Cybersecurity for Small to Medium-Sized Businesses

Helping Small to Medium-Sized Businesses Understand Cybersecurity Threats

As a cybersecurity company that works with companies of all sizes, we know that Small to Medium-Sized Businesses (SMBs) wear many hats including the IT hat. Unfortunately, there are many challenges facing SMBs today; Cyber threats are a major concern. However, understanding cyber security can be quite tricky.  If you are worried about purchasing exactly what you need or desire for your company, MainNerve can help.  We will help you quickly understand our services and current best practices to help ensure you get what your company needs.

Cybercrime Doesn’t Discriminate

Whether you’re in the healthcare industry, hospitality, financial, legal, or any other industry for that matter, you are at risk of a cyber-attack. Unethical Hackers are ahead of the game and are attacking the very industries mentioned above, and most likely, yours as well.  Most SMBs are not prepared against cybercrime.  While it is rampant in the news, most feel it will not happen to them.  Once it happens, it may put an SMB out of business if the company can’t or won’t meet the demands of the unethical hackers.

The Basics of Cybersecurity

At its core, cybersecurity is about prevention and recovery. It’s like a vehicle; you don’t wait until the engine is having problems before you change the oil.  Preventative maintenance is the key.  A solid cyber security plan includes following a few basic guidelines.

Backup Your Files

No system is 100% secure. Developing a backup plan for data residing on your computer or network is an important step that every user and company should take. Create offline backups of important data, documents, and even photographs or videos. Decide if your business will need daily, weekly, or monthly backups before the need for recovery arises.

Keep Your Software Up to Date

No matter which operating system you use (Mac, Windows, etc.), which browser you use (Chrome, Firefox, Opera, etc.), or which software or applications you use (Windows 10, Intel Driver Page, Microsoft Office, etc.), keep it up to date. Monitor your updates and patches, keep up with them and update everything – your operating system, your browsers, your software, and applications. If possible, set up automatic updates so you don’t leave holes that hackers can exploit. This is an easily avoided and common finding in penetration testing.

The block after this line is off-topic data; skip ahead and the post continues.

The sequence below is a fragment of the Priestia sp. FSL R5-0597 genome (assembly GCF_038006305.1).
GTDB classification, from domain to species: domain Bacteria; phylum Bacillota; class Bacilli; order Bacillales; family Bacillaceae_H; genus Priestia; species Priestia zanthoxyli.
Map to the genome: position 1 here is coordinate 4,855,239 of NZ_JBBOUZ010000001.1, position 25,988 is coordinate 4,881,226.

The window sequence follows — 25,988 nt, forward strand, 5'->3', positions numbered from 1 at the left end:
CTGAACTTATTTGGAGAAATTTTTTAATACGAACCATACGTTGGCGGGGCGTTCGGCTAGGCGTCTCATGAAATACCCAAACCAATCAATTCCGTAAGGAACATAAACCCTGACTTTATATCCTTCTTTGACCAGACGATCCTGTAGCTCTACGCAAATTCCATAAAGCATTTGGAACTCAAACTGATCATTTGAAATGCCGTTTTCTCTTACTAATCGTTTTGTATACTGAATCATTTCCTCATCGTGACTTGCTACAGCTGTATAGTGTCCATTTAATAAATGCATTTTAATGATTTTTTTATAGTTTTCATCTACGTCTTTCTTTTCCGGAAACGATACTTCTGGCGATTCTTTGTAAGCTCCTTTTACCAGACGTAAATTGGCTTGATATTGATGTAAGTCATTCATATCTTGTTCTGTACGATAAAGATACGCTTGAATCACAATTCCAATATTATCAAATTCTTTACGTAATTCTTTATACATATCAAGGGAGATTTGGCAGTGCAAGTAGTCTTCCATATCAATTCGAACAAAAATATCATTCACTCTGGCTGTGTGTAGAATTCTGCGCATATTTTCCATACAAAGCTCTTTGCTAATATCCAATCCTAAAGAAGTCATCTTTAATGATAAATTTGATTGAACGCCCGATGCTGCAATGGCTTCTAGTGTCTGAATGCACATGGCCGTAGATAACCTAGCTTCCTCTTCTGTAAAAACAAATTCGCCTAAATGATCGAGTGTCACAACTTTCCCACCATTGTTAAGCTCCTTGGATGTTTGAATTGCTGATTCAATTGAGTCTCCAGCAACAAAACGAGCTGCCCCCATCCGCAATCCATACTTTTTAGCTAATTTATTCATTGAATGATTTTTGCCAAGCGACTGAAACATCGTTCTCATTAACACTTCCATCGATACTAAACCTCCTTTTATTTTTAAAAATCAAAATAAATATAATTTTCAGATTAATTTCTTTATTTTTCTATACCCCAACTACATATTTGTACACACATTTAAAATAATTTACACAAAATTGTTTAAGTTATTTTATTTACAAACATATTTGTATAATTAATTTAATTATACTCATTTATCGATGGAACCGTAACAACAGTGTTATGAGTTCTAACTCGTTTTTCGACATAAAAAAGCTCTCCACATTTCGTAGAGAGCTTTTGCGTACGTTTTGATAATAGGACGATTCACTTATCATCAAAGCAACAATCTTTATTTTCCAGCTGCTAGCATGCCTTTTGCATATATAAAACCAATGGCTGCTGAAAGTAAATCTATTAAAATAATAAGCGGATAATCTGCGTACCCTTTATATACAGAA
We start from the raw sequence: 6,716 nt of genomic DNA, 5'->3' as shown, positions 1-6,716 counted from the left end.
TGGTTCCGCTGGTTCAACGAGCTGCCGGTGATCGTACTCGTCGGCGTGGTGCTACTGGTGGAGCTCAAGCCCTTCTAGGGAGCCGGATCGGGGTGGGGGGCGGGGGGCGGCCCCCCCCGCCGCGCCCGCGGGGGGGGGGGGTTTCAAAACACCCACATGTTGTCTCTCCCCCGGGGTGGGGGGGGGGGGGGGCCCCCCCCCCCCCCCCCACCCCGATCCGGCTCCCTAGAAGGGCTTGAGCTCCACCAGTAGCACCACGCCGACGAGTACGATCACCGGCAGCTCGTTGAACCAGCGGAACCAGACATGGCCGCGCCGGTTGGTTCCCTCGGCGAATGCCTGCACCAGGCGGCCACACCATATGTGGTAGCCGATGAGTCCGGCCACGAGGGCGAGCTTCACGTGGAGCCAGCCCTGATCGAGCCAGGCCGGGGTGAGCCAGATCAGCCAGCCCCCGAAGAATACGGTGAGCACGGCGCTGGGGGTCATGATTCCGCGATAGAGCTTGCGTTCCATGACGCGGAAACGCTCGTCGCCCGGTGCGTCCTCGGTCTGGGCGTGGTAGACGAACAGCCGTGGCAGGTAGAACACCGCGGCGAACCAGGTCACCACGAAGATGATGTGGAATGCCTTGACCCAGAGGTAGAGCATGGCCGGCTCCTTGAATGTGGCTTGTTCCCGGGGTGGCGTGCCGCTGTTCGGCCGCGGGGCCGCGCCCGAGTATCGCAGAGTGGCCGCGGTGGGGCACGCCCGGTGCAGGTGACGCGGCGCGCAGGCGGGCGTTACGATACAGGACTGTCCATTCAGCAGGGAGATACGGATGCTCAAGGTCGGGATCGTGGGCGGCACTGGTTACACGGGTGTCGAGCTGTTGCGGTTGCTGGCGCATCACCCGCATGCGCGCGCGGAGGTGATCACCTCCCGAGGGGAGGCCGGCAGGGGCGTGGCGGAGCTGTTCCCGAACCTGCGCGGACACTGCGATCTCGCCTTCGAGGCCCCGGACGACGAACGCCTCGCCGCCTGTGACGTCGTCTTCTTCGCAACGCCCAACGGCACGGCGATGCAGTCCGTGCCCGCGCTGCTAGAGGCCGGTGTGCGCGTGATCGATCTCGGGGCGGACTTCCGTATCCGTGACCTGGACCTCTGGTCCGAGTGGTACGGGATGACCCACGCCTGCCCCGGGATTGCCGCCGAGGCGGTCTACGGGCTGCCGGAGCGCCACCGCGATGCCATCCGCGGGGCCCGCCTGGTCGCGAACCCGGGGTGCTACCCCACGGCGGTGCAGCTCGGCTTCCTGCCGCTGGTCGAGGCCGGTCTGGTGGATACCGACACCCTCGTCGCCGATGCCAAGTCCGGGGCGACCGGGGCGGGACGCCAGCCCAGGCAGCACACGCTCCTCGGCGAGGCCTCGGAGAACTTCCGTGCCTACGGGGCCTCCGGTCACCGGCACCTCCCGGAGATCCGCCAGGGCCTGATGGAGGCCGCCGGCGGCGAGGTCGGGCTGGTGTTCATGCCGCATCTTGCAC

Protect Your Wireless Network

Securely set up your router. For SMBs, your wireless network’s “access point” is most likely a cable or DSL modem connected to a wireless router. This type of setup is common. The router directs traffic between the local network and the internet. Any wireless device within range can pull the signal to access the internet. If your router is not secure, this means that any stranger can intercept your connection and gain access to confidential, financial, or personal information on your connected devices.

Be Careful with Wi-Fi Hotspots

Wi-Fi Access Points (APs) are everywhere, in public locations. Never rely on the owner of the APs to ensure they are secure. If an AP doesn’t require a password, it’s most assuredly not secured. To protect yourself, and your information, while on the go – look for “HTTPS” URLs on every web page. The “s” stands for secure and ensures that the website you’re on is fully encrypted.

Also, when using public Wi-Fi avoid using your mobile apps on your devices that require passwords or PINs for logging in.  You may be sharing your personal information (passwords, social security numbers, addresses, etc.) or financial information (bank account numbers, bank account passwords, etc.) and may not realize it.  As a rule of thumb, if you would not tell a stranger on the street the information you are inputting into your device, do not put it into an unsecured connection, either. This is especially important when traveling or working in coffee shops and the like.

Have a Recovery Plan

Having a solid cybersecurity plan involves having a recovery plan in addition to a backup plan. A Plan B should be mandatory for any situation. If a hacker gets into your system, don’t freeze up like a deer in headlights; instead, follow your recovery plan, backup plan, action plan, and take whatever action is necessary to minimize the damages. If you discover malware on your computer, there is a very good possibility your email has been hacked. If someone takes over your system and demands a ransom to return your files (also known as ransomware), follow your plan.


Having a set cybersecurity plan for maintaining systems can help prevent data breaches.  In the event a data breach happens, that recovery plan will come in handy.  All of this can save you money in the long run, and that’s what businesses are all about.  Saving money where they can so they can make money and help the company grow.

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